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Healthy cooking made easy

Posted Mar 17 2010 3:00pm

Healthy-cooking-made-easy

The secret to healthy cooking is quite simple: If you know how to cook healthy meals, you’ll be more inclined to cooking healthy foods in the first place!

Healthy cooking may seem to be a daunting task when you’ve never done it before, but there are some pretty easy tips to making healthy cooking a breeze.

If you keep in mind that you need to eat more real foods, raw foods, vegetables, fruits and whole grain and less of all those junk foods and frozen foods packed with salt, sugar and fat, you’ll be that much closer to eating healthy.

>>> Healthy cooking in 10 easy steps:

1. Eat more fruits and vegetables: The sad reality is that most people don’t get enough fruits of vegetables per day! Aim for 5 to 10 servings of fruits and vegetables a day. Pick produce in a variety of colours to get a range of antioxidants and vitamins (the more colour you add to your diet, the more you increase your chance of getting the nutrients you need from your diet). Keep in mind that a serving size is 1⁄2 to 1 cup depending on the fruit or vegetable.

2. Be careful with portion size: Supersize meals lead to supersize belly and obesity. There are no magic bullets when it comes to lose weight, but I can assure you that eating normal portion sizes will get you there way faster.

3. Unrefined foods pack more nutrients: Make an effort to pick whole grains over refined grains (aka white simple flours that convert quickly into sugar into your body). Whole grains such as brown rice, quinoa and bulgur have their bran intact and thus have more fibre, B vitamins, magnesium, zinc and other nutrients.

4. Not all fats are created equally: Instead of saying no to oils, say no to hydrogenated oils (such as vegetable oil and lard fat) and yes to good quality and unsaturated oils such as olive oil and grape seed oil. That said, oil is still oil and you don’t want to eat litres of it every day. Keep it in moderation.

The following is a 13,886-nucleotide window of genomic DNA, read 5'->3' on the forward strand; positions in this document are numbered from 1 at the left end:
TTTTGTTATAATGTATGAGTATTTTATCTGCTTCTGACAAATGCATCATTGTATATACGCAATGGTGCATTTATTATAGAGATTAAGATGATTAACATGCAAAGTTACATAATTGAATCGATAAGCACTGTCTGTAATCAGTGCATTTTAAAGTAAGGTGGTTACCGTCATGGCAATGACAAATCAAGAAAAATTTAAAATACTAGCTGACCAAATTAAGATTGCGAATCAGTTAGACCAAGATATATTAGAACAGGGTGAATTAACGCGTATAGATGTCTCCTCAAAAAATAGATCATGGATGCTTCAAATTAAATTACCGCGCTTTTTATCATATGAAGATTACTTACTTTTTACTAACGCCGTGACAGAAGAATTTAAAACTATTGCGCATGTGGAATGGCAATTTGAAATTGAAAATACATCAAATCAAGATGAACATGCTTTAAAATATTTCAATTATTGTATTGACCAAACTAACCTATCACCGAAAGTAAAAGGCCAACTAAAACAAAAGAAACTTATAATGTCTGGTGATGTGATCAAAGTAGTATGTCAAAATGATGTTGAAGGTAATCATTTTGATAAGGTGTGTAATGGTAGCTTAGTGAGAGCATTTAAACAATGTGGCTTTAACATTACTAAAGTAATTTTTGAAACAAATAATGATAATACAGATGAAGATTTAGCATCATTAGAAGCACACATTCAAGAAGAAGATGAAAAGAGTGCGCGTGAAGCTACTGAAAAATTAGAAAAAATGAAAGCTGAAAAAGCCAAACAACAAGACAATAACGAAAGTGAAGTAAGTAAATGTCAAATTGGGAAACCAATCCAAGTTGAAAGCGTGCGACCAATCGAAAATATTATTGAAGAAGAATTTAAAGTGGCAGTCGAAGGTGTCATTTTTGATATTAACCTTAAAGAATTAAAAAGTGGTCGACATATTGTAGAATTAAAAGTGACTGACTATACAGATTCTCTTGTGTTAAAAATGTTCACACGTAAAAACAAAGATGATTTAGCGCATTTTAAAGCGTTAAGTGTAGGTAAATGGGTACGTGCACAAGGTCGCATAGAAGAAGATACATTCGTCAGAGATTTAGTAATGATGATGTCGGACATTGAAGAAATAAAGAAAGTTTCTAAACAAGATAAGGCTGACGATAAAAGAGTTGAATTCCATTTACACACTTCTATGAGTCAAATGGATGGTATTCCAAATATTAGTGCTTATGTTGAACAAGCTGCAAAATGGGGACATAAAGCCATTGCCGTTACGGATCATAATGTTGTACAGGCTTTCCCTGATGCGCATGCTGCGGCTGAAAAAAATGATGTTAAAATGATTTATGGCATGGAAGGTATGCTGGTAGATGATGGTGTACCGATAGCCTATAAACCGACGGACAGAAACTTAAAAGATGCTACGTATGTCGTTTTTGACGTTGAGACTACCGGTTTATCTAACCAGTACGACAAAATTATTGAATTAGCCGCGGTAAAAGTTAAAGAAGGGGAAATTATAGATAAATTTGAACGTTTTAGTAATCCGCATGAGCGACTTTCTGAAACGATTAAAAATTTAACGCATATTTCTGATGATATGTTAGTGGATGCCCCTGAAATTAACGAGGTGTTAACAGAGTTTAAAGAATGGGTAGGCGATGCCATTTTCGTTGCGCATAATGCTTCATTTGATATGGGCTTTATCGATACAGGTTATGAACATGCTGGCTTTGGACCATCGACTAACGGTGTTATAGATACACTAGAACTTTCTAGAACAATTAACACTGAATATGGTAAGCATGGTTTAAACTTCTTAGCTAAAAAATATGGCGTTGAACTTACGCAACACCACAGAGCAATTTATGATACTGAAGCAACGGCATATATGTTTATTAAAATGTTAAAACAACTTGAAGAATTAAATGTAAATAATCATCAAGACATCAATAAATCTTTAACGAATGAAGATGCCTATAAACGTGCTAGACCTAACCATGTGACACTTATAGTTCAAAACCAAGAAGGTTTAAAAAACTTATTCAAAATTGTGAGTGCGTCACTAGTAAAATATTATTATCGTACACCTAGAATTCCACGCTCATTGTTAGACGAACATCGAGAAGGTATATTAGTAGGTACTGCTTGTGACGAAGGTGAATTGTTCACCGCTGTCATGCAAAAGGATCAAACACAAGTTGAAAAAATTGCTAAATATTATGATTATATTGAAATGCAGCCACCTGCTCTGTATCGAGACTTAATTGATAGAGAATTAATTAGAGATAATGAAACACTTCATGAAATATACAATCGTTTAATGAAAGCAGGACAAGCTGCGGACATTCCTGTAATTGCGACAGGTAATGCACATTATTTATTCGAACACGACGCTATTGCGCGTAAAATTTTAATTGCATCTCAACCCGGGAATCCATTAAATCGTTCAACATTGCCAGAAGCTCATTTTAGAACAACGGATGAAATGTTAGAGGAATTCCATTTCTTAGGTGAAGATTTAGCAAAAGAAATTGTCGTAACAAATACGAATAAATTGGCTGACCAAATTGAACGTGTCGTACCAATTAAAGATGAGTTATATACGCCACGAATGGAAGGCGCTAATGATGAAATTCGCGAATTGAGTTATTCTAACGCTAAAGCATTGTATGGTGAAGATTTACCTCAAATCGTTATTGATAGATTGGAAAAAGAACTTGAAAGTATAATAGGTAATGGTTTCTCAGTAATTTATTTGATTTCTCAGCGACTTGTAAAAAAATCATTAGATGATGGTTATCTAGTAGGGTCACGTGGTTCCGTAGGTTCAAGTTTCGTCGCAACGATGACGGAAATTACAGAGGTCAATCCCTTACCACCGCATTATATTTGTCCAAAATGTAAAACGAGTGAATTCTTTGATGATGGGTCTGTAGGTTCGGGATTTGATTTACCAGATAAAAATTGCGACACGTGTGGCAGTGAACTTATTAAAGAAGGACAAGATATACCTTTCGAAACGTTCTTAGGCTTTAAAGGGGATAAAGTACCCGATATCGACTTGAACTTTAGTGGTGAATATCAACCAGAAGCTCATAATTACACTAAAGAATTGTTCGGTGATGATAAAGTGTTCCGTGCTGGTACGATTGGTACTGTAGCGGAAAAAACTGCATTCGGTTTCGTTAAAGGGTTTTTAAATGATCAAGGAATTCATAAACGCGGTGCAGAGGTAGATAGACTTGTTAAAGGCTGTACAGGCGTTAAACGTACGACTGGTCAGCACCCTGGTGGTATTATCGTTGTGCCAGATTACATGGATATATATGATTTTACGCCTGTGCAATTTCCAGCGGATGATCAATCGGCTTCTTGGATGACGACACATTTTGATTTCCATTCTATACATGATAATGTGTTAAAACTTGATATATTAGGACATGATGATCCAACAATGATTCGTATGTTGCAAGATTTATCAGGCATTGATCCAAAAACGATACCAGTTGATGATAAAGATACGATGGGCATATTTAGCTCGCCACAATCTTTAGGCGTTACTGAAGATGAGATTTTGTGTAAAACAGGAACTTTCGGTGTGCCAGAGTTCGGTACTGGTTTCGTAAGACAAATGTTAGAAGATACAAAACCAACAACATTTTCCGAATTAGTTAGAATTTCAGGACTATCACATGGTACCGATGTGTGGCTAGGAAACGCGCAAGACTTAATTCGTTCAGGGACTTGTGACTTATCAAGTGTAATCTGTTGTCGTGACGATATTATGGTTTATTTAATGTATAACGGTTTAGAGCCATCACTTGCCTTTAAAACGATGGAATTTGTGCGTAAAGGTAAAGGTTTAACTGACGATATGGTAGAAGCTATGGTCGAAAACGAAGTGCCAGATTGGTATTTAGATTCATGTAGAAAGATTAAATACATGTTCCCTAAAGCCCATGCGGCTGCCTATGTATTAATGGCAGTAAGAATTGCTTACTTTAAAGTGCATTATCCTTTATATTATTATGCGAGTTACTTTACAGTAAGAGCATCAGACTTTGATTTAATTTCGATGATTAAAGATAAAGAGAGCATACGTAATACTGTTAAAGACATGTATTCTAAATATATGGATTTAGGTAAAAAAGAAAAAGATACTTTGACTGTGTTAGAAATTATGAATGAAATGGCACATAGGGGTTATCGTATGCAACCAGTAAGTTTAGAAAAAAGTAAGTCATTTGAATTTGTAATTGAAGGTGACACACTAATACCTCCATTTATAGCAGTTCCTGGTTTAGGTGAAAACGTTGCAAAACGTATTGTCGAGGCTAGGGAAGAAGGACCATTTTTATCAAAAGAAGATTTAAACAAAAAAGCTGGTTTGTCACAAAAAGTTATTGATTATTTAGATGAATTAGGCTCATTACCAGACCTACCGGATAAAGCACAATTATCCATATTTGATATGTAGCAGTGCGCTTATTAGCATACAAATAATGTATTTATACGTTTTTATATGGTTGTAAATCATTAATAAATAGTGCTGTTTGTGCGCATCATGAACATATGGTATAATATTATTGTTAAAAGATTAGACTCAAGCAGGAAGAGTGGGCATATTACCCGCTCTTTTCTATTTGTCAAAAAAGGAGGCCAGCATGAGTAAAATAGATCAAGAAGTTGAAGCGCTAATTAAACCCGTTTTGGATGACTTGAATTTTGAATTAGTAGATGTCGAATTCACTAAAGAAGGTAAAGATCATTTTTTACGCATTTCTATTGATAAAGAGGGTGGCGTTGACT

5. Choose reduced-fat dairy products: I only buy 1% organic milk and 1% cottage cheese. I do eat 2% and one of the most amazing organic low fat yogurts on the planet. When it comes to cheese … it’s full fat all the way … which is why I will cut out unnecessary fat in dairy products I eat daily like milk! You don’t want to replace all your dairy products with their low-fat counterparts, but whole fat milk should be reserved for baking and not for daily consumption (unless you are a baby, a toddler or a child).

6. Are you eating too much sugar? I eat raw sugar and avoid white sugar, but I still monitor how much sugar I eat. Remember that sugars of any kind, whether corn syrup, white sugar, brown sugar, honey or maple syrup, add significant calories without any nutritive value.

7. Don’t eat too much salt: Most people will be shocked to find out that the daily recommended quantity of salt is ONLY 2,300 mg (about 1 teaspoon salt) daily. It’s safe to say that most people eat far more than that if their diet consists mainly of fast food and junk food options.

8. Eat meat, but don’t eat too much of it: Meat is a great source of protein but it’s also a big source of saturated fat. The trick, if you are a meat eater, is to eat smaller portions of meat and make sure you vary your protein source with poultry, fish and vegetarian sources of protein like beans. You should keep meat to a minimum and load you plate with healthy vegetables and whole grains to feel full.

9. Add loads of flavour: Herbs, spices and citrus will add loads of flavours and allow you to cut back on fat and salt in your meal preparation.

10. Enjoy food: It’s easy to forget to enjoy the whole activity of eating when you are trying to learn about healthy cooking, but healthy cooking and eating healthy foods should be viewed as a learning ground and not a chore. Make sure you enjoy delicious foods and make sure you take time to savour them.

Healthy cooking can be fun, delicious and eventful. Don’t forget to enjoy the journey!

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